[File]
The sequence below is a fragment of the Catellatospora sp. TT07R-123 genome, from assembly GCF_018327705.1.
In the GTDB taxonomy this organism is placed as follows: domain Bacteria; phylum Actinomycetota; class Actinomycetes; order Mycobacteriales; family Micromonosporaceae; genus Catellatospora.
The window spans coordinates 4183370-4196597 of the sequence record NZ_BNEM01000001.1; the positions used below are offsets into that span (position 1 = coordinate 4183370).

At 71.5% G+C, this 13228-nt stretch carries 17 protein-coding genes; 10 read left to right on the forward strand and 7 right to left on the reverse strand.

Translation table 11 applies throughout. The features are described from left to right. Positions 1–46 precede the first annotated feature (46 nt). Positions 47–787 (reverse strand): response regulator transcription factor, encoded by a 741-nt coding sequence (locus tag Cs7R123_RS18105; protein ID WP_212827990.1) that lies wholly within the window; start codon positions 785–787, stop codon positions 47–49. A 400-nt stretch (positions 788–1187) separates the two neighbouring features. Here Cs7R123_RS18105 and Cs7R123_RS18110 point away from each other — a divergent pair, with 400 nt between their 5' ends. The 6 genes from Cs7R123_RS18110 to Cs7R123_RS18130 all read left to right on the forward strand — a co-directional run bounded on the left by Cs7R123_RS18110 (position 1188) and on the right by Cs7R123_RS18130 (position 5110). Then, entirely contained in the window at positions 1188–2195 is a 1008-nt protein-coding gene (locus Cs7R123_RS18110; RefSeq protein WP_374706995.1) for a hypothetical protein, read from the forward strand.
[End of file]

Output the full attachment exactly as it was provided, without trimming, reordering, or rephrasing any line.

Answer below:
The sequence below is a fragment of the Catellatospora sp. TT07R-123 genome, from assembly GCF_018327705.1.
In the GTDB taxonomy this organism is placed as follows: domain Bacteria; phylum Actinomycetota; class Actinomycetes; order Mycobacteriales; family Micromonosporaceae; genus Catellatospora.
The window spans coordinates 4183370-4196597 of the sequence record NZ_BNEM01000001.1; the positions used below are offsets into that span (position 1 = coordinate 4183370).

At 71.5% G+C, this 13228-nt stretch carries 17 protein-coding genes; 10 read left to right on the forward strand and 7 right to left on the reverse strand.

Translation table 11 applies throughout. The features are described from left to right. Positions 1–46 precede the first annotated feature (46 nt). Positions 47–787 (reverse strand): response regulator transcription factor, encoded by a 741-nt coding sequence (locus tag Cs7R123_RS18105; protein ID WP_212827990.1) that lies wholly within the window; start codon positions 785–787, stop codon positions 47–49. A 400-nt stretch (positions 788–1187) separates the two neighbouring features. Here Cs7R123_RS18105 and Cs7R123_RS18110 point away from each other — a divergent pair, with 400 nt between their 5' ends. The 6 genes from Cs7R123_RS18110 to Cs7R123_RS18130 all read left to right on the forward strand — a co-directional run bounded on the left by Cs7R123_RS18110 (position 1188) and on the right by Cs7R123_RS18130 (position 5110). Then, entirely contained in the window at positions 1188–2195 is a 1008-nt protein-coding gene (locus Cs7R123_RS18110; RefSeq protein WP_374706995.1) for a hypothetical protein, read from the forward strand.